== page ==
In today’s upside down world, judge the US and China on the direction they are headed
Is China really transforming into a global champion for trade and investment openness, and is the US truly set on a course towards protection?
As we watched Xi Jinping at the World Economic Forum championing the virtues of globalisation, and Donald Trump at his inauguration singing in praise of protection, we can be forgiven for seeing a world turned upside down.
But is China really transforming itself to become a global champion for trade and investment openness? Is the US truly set on a course towards protection and gunboat mercantilism? No matter how pleasing to the ear were Xi Jinping’s Davos comments, and no matter how shockingly pugilistic Trump appears, we must surely be a very long way away from such a world turned on its head.
As I have in the past praised China’s rapid but recent conversion to more free and open trade and to the rules of the world’s multilateral trading system built around the World Trade Organisation, lots of colleagues and readers (mainly Americans) have complained at my rose-tinted naivety. And in the teeth of my criticisms of increasing evidence of US protection, they have protested that despite recent reversals, the US remains one of the most open and liberal economies in the world.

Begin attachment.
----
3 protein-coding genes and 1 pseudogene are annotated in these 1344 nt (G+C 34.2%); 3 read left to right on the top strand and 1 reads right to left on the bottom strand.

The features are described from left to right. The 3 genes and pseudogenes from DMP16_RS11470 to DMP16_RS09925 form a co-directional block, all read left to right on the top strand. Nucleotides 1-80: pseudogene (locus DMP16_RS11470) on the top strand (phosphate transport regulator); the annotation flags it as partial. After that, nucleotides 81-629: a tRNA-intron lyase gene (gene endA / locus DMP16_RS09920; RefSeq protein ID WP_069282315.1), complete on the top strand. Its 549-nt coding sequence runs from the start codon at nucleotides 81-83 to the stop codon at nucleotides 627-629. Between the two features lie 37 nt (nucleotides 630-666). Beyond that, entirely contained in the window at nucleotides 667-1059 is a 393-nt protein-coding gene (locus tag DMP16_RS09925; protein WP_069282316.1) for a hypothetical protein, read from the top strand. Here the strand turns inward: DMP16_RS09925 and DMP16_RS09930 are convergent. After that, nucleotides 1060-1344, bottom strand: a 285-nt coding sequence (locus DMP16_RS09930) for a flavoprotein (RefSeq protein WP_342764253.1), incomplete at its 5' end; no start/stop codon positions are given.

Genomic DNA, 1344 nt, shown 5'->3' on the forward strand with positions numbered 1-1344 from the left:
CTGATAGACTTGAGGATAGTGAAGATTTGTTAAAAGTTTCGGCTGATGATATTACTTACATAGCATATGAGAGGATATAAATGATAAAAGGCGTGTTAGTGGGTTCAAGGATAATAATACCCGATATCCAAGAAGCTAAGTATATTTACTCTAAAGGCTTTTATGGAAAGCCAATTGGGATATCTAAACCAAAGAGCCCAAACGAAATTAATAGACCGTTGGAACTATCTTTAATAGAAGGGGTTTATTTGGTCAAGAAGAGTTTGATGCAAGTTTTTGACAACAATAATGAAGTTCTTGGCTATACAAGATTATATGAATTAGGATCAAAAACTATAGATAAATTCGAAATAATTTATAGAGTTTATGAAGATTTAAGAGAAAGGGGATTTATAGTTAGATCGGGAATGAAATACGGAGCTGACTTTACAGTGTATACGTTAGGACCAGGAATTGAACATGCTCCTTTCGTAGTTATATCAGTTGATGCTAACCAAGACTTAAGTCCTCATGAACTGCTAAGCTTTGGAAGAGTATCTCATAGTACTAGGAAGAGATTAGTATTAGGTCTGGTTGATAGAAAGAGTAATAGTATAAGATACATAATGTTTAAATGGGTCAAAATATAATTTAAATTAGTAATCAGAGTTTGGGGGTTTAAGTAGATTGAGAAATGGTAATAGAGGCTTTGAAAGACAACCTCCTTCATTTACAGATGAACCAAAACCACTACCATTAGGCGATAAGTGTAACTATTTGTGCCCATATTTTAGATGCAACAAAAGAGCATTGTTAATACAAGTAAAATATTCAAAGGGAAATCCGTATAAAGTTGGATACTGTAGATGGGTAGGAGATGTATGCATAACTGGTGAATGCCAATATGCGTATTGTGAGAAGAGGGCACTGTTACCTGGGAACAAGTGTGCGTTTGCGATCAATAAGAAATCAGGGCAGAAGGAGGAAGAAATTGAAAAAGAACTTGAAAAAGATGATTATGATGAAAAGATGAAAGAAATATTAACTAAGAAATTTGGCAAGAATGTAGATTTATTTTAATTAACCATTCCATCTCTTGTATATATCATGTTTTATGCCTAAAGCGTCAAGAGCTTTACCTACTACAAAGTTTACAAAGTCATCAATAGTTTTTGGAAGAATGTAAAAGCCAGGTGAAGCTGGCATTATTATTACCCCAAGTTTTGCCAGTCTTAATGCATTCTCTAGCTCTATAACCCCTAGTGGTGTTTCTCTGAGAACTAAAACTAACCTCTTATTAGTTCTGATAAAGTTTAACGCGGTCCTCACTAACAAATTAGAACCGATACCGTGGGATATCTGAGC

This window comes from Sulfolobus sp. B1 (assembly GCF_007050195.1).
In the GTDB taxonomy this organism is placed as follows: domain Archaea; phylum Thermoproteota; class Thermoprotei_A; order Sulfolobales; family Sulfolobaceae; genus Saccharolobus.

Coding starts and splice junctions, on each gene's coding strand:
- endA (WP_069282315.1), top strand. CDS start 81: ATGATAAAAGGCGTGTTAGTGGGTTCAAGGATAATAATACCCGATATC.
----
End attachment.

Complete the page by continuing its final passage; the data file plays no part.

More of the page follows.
My response is simple, and underpins a rising conviction that the balance of diplomatic, economic, political and trade power in our region is indeed in the process of being turned on its head. Trump seems bent on accelerating this process – more forcefully to China’s advantage than he appreciates.